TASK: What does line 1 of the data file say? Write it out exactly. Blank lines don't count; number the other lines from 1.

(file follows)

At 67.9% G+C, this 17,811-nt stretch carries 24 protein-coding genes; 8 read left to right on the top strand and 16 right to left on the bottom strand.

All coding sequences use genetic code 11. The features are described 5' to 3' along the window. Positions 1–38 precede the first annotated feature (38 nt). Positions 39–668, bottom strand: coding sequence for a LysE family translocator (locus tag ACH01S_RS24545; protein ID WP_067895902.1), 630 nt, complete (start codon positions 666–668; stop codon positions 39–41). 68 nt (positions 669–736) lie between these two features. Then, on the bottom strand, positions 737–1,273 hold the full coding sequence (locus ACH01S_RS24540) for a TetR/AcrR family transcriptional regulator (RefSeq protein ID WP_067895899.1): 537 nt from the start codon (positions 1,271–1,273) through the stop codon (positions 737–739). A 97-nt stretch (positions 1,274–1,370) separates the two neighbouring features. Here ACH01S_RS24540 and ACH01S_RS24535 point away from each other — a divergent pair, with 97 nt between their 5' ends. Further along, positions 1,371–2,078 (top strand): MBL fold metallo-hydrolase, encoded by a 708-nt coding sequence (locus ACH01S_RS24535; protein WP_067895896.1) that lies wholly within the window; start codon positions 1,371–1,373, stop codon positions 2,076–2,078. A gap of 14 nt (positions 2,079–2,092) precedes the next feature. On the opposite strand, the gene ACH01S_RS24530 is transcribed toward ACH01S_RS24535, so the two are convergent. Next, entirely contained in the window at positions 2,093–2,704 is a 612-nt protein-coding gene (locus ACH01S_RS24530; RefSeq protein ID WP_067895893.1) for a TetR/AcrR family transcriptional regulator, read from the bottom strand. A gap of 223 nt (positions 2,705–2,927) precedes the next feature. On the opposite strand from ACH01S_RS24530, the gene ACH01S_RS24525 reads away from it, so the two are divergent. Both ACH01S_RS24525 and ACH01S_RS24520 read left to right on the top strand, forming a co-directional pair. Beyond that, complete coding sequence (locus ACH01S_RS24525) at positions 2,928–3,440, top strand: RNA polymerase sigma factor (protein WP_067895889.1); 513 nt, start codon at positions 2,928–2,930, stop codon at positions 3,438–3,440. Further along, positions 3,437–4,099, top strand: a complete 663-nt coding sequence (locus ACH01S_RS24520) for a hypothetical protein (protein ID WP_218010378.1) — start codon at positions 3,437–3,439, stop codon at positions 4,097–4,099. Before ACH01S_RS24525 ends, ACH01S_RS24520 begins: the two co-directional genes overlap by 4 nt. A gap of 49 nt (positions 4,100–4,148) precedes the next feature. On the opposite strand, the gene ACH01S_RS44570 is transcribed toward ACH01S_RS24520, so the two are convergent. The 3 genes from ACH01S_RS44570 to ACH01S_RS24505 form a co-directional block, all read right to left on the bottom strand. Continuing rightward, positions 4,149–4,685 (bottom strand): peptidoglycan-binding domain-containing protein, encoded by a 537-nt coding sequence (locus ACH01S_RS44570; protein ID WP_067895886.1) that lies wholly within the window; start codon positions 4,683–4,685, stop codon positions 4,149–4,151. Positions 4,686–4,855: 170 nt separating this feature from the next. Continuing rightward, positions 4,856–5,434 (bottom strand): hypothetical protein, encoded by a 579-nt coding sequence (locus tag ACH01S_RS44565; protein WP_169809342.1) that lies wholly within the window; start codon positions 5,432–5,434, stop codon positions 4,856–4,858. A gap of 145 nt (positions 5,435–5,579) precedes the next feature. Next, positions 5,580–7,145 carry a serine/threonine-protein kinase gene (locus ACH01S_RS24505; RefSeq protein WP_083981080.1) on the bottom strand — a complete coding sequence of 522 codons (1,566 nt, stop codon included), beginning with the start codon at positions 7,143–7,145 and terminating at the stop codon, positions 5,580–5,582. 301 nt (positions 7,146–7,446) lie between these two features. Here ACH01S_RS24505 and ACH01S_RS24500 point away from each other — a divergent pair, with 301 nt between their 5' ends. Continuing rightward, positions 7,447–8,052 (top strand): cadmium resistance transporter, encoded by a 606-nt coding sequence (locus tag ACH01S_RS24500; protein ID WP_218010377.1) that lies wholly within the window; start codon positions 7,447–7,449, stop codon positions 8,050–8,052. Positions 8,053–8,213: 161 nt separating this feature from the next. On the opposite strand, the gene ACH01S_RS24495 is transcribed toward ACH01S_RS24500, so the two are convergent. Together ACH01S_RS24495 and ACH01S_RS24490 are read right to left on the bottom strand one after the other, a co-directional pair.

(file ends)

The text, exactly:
At 67.9% G+C, this 17,811-nt stretch carries 24 protein-coding genes; 8 read left to right on the top strand and 16 right to left on the bottom strand.